DCIG is pleased to announce the availability of its DCIG 2014-15 Security Information and Event Management (SIEM) Appliance Buyer’s Guide. In this Buyer’s Guide, DCIG weights, scores and ranks 29 SIEM appliances respectively from nine (9) different providers. Like all previous DCIG Buyer’s Guides, this Buyer’s Guide provides the critical information that all size organizations need when selecting a SIEM appliance to help provide visibility into their security posture by providing usable and actionable information.
Category: Litigation Readiness
One of the most common initial use cases for cloud storage is for the storage of archival data. However that does not mean every organization is quite ready to move all of their archival data to the cloud or, what they do move to the cloud, trust the cloud to be available to provide access to the data when they need it. In this fifth blog entry in my interview series with C2C Systems’ CTO Ken Hughes, he talks about the importance of having access to cloud storage repositories for archival data and the advantages of keeping on-premise and data in the cloud synchronized.
Most companies recognize the benefits of deleting data when it no longer serves any business purpose or when it legal requirements to retain it have been met. However the act of deleting data still gives many organizations pause. In this third blog entry in my interview series with C2C Systems’ CTO Ken Hughes, he discusses C2C’s policy management features and the granular ways in which users may manage deletion in their data stores.
Predictive Analytics across the Enterprise: From eDiscovery to DoJ Second Requests to Proactive Protection of Intellectual Property
The accelerating increase in the volume of Electronically Stored Information (ESI) is resulting in knowledge workers reaching a point where they may not be able to utilize traditional data management and analytic technology and processes to keep pace. However, the increases in knowledge worker productivity and decreases in eDiscovery costs made possible by predictive analytic technology are coming to the point where they are applicable to other knowledge management tasks within the enterprise.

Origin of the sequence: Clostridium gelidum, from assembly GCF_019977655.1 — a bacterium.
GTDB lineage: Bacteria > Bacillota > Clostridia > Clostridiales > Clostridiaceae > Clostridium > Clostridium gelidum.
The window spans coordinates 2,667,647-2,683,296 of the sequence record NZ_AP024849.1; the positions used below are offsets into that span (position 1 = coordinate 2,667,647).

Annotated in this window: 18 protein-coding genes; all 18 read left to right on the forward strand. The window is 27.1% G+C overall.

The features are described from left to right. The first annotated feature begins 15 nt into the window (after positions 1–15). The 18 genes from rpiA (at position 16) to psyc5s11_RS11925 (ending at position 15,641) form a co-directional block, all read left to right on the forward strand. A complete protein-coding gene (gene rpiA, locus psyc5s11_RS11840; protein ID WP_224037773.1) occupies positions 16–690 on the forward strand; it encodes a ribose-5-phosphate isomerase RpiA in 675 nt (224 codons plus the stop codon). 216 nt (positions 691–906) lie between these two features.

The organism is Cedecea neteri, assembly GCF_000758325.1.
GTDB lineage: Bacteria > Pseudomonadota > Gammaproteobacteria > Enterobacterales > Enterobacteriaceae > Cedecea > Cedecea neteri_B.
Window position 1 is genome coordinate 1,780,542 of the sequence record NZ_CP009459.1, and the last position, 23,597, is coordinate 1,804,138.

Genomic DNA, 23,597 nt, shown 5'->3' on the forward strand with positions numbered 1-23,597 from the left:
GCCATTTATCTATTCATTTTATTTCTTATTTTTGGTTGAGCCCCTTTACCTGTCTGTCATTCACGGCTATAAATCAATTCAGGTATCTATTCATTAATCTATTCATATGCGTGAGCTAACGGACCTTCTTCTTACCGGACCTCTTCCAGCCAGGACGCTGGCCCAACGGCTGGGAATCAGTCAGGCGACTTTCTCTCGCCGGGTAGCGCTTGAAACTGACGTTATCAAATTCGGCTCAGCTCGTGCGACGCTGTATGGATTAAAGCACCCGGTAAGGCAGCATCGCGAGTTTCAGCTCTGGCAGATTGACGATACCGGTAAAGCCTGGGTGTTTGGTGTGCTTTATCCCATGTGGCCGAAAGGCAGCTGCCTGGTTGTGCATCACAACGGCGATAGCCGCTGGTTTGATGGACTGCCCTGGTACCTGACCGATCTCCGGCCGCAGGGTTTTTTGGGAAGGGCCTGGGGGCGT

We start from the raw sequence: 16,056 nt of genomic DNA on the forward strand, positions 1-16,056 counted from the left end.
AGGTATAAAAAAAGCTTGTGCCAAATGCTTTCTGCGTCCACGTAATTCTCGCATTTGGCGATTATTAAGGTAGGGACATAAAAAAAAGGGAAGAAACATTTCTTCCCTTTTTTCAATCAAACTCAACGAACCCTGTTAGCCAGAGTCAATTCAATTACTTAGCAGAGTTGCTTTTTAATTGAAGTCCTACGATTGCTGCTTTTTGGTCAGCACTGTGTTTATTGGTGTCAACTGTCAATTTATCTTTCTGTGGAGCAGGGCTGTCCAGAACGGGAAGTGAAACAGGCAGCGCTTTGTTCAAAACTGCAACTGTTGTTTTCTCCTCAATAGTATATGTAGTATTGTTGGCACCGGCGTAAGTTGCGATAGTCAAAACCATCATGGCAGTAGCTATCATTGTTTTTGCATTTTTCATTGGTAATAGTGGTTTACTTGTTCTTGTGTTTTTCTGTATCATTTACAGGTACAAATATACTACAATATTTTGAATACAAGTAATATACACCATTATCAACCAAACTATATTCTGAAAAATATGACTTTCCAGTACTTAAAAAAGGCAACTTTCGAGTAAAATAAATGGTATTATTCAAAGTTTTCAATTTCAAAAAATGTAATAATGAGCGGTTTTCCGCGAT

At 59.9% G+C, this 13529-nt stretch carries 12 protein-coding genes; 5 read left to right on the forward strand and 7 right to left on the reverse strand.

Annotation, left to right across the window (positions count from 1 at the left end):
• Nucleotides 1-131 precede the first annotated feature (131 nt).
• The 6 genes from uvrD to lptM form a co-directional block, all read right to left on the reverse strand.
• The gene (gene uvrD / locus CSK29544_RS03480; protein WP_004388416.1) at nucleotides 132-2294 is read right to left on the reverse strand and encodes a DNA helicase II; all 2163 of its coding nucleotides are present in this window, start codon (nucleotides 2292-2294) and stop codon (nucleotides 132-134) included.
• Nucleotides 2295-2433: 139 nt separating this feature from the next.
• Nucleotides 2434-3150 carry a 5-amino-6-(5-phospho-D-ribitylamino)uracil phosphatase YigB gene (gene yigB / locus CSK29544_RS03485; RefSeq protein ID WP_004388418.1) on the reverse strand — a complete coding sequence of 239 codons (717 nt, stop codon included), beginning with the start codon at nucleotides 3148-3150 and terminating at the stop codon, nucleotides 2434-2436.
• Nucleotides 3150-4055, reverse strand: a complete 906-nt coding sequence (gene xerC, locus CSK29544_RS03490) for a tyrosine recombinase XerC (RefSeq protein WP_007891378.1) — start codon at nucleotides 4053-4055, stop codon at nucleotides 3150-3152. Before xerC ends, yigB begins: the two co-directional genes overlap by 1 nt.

Faced with the accelerating increase in the volume of Electronically Stored Information (ESI) and the emergence of the concept of Big Data, enterprises worldwide need next generation IT systems to fulfill their corporate compliance, information governance and eDiscovery requirements to process and analyze all of this data. It is in response to this demand and the result of recent legal precendents that Technology Assisted Review (TAR), also known as Predictive Coding or Computer Assisted eDiscovery, is emerging as a legally viable and court-recognized option.
Companies who execute Information Governance plans are looking for eDiscovery products supporting Early Case Assessment (ECA). ECA is a combination of search, workflow management, information processing, and multilingual user interfaces. ECA requires a cohesive set of technology, business and data science stakeholders to select products.
ECA is powerful business process, but identifying ECA products is a beleaguering task. ECA mashes together eDiscovery and technology requirements. The “mashing of requirements” creates a broad matrix of products and functionality. Without question, eDiscovery has significantly evolved within the last few years.
On average most mid-sized companies are not bothering with Information Management as a means to mitigate e-discovery costs. That is a conclusion reached by comparing Symantec’s 2011 Information Retention and eDiscovery Survey announced in October 2011 with the research completed by King and Spalding, LLP for the Duke Law Journal December 2010.
Over the years big data has crept into the everyday life of systems administrators. Attempts to solve the big data problem in both block and file storage emerged as data management software. While data management software struggled to get a footing, deduplication and compression took off stunting data management software’s growth.
Deduplication and compression technologies have well known capabilities in both the storage and information disciplines. However, they differ in a significant way. These technologies do not ease the burden of information management.
Last week’s blog took a look at the 10 most read blogs in 2009 that were written in 2009. This week I wanted to step even further back and reflect upon the top 10 most read blogs in 2009 regardless of when they were written as I find this insightful in two ways. It lets me know what information continues to hold the attention of readers on as well as what topics from the past might become new trends in 2010. So while there is definitely some overlap between the two, there are also some entries that appear on this list that knock some of the top 10 blogs from last week off the list.
A recent virtual eDiscovery roundtable that I participated in highlighted the difficulties that companies are having in getting their arms around the proliferation of electronically stored information (ESI) in their organization. This is especially true when one considers the growth of social media and how it can negatively impact them going forward. One attorney participating in the roundtable even went so far to say that, “We have lost control in regards to blogs, wikis and newer forms of social media.” Thankfully the news is a little bit better in regards to the management of older, more mature forms of social media such as email but challenges still remain.